12-20-2012 03:38 PM
I'm going on a 2 week trip to Japan in 3 days so I'm hoping to figure this out before I leave.
I got my new 6d with 24-105 L lens kit, and also the 70-300mm f/4-5.6 IS USM. It doesn't seem like any of the photos are that sharp without a very high contrast shot in full sunlight. Indoor shots or those with lower contrast (tree bark, leaves, something in the shade, etc.) seem pretty unsharp to me. I'm not sure if the AF just can't get a precise focus, or if the sensor just can't get good detail unless those conditions are met.
This is my first DSLR, although I've had film SLRs for 30+ years before that, and digital point and shoots for the last decade or so. I'm not sure if my expectations were too high or if there's something wrong with the camera, lenses, AF, or IS systems, or if I'm doing something wrong.
Some photos are below. I shot them all above the 1/focal length rule and some 2x or 3x or more above that, so in theory that would eliminate the camera shake issue, and also in theory the IS system should give you 2-3 stops so it doesn't seem to me that camera shake should be the issue. (I've also taken tripod shots and had the same issue so I don't think it's camera shake.)
All are large fine jpegs (20mb) straight from the camera, blown up to 100%.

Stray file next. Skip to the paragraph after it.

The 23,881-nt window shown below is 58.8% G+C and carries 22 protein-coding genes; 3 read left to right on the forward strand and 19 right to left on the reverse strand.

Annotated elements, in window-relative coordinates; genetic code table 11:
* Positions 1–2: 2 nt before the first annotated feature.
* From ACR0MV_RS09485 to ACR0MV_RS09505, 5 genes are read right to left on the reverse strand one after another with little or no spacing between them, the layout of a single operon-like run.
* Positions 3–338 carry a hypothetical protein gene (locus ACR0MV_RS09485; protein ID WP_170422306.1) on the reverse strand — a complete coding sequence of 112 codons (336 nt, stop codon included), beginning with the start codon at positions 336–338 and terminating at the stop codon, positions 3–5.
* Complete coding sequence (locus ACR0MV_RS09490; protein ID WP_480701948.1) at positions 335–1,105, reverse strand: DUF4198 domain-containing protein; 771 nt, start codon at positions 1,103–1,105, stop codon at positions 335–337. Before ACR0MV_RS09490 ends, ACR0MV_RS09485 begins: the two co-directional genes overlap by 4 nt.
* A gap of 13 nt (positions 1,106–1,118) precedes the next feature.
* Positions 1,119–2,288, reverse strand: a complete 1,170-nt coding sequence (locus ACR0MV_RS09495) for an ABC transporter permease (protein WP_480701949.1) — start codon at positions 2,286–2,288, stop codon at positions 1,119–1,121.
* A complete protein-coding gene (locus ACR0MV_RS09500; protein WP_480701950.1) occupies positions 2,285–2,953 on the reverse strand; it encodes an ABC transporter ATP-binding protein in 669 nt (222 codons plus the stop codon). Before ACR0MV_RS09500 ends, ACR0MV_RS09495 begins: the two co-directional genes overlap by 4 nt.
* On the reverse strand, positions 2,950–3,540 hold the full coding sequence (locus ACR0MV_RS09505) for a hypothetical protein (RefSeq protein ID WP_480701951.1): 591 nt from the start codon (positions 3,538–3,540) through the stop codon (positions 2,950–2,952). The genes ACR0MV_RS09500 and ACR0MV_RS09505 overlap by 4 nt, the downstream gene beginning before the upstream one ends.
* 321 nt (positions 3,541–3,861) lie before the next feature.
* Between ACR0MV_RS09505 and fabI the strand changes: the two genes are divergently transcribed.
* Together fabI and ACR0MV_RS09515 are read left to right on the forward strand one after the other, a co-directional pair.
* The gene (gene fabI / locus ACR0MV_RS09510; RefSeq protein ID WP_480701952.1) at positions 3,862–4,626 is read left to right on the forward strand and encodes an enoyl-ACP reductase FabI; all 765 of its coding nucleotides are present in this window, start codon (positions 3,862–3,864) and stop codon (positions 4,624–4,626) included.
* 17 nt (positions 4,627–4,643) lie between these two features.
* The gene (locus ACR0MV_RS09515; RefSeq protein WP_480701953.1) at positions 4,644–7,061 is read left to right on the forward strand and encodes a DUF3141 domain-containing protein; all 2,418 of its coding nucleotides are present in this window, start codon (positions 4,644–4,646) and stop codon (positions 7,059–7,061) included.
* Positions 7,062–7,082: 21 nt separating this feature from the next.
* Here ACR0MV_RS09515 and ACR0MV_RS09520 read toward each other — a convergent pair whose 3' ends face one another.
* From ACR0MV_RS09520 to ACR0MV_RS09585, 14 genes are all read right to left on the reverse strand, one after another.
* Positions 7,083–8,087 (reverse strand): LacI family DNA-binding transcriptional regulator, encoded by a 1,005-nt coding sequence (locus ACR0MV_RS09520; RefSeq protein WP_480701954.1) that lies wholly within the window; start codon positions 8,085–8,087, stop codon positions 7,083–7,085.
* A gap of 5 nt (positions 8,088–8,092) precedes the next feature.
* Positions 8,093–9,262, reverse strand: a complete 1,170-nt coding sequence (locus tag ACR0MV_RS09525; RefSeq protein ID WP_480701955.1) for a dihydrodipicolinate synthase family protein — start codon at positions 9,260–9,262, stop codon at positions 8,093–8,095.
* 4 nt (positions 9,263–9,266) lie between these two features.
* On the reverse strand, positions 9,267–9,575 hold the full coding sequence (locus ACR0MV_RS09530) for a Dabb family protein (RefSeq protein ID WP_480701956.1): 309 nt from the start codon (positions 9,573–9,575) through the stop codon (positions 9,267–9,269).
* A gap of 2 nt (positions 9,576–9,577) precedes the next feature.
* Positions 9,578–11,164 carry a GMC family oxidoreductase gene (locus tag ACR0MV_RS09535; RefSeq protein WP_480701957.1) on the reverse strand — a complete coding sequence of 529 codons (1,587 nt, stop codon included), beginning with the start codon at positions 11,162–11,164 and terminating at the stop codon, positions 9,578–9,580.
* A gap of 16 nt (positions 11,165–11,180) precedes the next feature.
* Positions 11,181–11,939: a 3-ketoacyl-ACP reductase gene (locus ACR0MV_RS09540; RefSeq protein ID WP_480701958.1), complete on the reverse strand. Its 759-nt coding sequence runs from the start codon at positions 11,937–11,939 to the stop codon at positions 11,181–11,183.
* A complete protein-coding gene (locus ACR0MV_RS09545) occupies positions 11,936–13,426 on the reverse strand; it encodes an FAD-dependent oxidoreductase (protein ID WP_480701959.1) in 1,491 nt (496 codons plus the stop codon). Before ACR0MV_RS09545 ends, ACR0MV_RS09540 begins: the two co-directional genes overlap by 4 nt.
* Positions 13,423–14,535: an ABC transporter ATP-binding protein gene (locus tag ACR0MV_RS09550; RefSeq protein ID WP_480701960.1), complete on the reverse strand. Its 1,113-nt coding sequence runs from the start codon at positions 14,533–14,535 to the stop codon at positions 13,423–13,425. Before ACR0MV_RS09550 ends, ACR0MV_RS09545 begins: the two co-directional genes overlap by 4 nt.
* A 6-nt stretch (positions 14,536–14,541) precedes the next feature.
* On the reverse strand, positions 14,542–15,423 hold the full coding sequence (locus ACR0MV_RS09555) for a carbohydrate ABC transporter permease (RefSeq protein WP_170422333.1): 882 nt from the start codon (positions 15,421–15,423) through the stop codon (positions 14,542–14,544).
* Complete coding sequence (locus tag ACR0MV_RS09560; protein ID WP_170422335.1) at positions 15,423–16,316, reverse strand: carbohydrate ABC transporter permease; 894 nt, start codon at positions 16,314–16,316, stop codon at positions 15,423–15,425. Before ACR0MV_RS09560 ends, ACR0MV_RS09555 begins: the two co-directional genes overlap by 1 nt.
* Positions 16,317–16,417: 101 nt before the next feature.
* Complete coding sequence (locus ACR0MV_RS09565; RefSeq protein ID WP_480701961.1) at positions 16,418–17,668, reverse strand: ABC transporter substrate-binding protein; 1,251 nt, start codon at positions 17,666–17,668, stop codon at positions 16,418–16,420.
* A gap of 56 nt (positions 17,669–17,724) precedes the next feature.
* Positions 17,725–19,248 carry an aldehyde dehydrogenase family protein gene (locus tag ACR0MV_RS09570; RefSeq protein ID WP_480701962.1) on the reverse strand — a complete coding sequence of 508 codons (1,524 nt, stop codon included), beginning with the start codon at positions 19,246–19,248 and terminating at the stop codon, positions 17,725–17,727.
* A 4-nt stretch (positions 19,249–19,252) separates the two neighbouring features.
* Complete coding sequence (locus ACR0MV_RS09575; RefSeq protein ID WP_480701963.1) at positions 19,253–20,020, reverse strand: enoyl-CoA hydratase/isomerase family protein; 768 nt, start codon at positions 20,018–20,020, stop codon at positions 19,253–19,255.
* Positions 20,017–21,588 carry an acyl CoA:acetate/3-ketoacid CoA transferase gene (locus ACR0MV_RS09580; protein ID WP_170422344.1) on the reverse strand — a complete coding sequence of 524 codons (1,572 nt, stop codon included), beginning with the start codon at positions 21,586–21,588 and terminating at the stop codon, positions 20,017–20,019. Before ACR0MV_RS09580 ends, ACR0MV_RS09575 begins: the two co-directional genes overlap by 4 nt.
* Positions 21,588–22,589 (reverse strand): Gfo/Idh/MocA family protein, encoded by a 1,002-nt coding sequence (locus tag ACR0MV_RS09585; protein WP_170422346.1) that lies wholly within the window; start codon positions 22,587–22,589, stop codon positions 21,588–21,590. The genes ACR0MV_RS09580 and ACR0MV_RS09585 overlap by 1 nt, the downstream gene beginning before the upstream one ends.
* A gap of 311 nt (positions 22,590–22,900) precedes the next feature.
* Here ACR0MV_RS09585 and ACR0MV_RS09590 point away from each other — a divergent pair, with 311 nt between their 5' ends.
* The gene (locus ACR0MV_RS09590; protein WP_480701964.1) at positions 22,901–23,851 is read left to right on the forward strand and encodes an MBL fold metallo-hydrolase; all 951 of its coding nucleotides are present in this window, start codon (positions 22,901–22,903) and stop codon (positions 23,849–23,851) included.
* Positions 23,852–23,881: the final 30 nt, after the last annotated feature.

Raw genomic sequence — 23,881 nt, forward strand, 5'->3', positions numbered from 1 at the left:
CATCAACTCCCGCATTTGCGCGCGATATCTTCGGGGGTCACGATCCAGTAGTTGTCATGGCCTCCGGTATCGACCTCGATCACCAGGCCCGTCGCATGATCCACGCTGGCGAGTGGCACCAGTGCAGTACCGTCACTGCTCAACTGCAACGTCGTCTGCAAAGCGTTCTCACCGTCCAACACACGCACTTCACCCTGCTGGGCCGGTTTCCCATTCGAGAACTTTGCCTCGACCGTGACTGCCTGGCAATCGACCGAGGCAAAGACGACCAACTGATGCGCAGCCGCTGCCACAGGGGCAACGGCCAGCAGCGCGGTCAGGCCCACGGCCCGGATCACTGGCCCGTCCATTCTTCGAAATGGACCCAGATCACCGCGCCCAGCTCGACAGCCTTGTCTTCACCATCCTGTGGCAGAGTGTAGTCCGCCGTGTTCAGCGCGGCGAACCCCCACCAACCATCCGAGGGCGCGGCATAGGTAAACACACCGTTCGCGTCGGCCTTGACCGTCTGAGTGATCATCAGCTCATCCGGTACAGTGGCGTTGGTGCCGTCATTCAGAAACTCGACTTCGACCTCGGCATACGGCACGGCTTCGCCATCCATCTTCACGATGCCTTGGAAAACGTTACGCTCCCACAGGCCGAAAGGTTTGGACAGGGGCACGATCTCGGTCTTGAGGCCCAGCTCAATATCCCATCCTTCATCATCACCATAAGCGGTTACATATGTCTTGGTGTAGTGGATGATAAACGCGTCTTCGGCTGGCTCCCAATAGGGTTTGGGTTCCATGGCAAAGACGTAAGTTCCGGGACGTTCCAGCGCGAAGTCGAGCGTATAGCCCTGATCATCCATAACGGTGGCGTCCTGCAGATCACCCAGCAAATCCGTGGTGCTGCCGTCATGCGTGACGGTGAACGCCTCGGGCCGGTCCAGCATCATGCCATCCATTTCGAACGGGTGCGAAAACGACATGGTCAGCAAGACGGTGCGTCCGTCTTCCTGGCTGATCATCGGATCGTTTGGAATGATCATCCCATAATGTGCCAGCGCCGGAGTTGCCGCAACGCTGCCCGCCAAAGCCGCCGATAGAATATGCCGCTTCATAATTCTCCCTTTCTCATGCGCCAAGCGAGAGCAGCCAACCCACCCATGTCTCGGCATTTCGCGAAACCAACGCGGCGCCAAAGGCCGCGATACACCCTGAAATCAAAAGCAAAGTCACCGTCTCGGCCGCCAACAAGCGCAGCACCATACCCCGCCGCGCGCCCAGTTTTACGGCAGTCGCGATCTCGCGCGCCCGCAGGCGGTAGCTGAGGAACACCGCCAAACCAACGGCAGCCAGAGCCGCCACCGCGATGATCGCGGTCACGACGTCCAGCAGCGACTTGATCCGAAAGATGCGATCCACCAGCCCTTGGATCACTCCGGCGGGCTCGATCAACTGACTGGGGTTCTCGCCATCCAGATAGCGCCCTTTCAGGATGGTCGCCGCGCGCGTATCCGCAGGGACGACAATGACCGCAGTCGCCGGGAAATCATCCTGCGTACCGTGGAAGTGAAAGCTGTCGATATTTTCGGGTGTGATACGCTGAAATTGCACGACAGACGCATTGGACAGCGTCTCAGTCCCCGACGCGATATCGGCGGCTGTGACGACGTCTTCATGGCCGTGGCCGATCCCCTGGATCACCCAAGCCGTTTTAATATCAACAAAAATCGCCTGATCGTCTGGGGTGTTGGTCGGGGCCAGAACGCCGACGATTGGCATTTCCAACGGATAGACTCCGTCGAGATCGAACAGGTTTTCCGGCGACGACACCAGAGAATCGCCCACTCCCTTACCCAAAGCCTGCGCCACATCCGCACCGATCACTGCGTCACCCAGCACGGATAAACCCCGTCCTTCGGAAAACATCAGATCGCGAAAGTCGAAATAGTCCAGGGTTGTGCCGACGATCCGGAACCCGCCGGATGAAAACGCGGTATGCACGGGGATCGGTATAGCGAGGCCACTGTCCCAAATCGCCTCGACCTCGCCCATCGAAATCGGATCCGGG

santa1 Indoors daylight, no interior lights on, 24mm focal length, 1/30, ISO 1000
santa2 Indoors daylight, with interior lights on, 105mm focal length, 1/125, ISO 6400
santa3 Indoors daylight, with interior lights on, 300mm focal length, 1/320, ISO 10000
santa4 Indoors daylight, with interior lights on, 300mm focal length, 1/640, ISO 20000
wall1 outdoors, 105mm focal length, 1/500, ISO 100
wall2 outdoors, 270mm focal length, 1/500, ISO 100
treebark1 outdoors, 70mm focal length, 1/125, ISO 25600
treebark2 outdoors, 300mm focal length, 1/320, ISO 25600
license1 outdoors, 300mm focal length, 1/320, ISO 25600
leaves1 outdoors, 70mm focal length, 1/320, ISO 25600
leaves2 outdoors, 300mm focal length, 1/320, ISO 500
truck, 105mm focal length, 1/250, ISO 100
Other than the truck badge and maybe the wall photos (high contrast, full sunlight), most of them don't seem that sharp to me. What do you guys think? Most people are raving about how good the low light performance is on the 6d but I'm just not seeing it, not even in moderate light.
Here's a link to where someone compares a few different cameras one of them being the 6d. My images are not as sharp as them as far as I can tell.
Any thoughts or suggestions you can give are greatly appreciated! Thanks!
05-14-2015 04:01 PM
05-13-2015 09:42 PM
I'm late to this thread, since I just bought a 6d two weeks ago. Shot a wedding a couple of days later. Most of my images were shot with the 24-105. MOST were OK, some a little soft, a few were gross. Like the ones of the groom with his family. There was only one I could salvage after using some "focus" sharpening plugins.
So I try to do the Micro adjust. The 105 end adjusted fine. The mid range and lower had a very wide AF acceptance window. So I did some shooting outside and found that the AF point would flash red, but when I looked at the images in LR they were quite soft.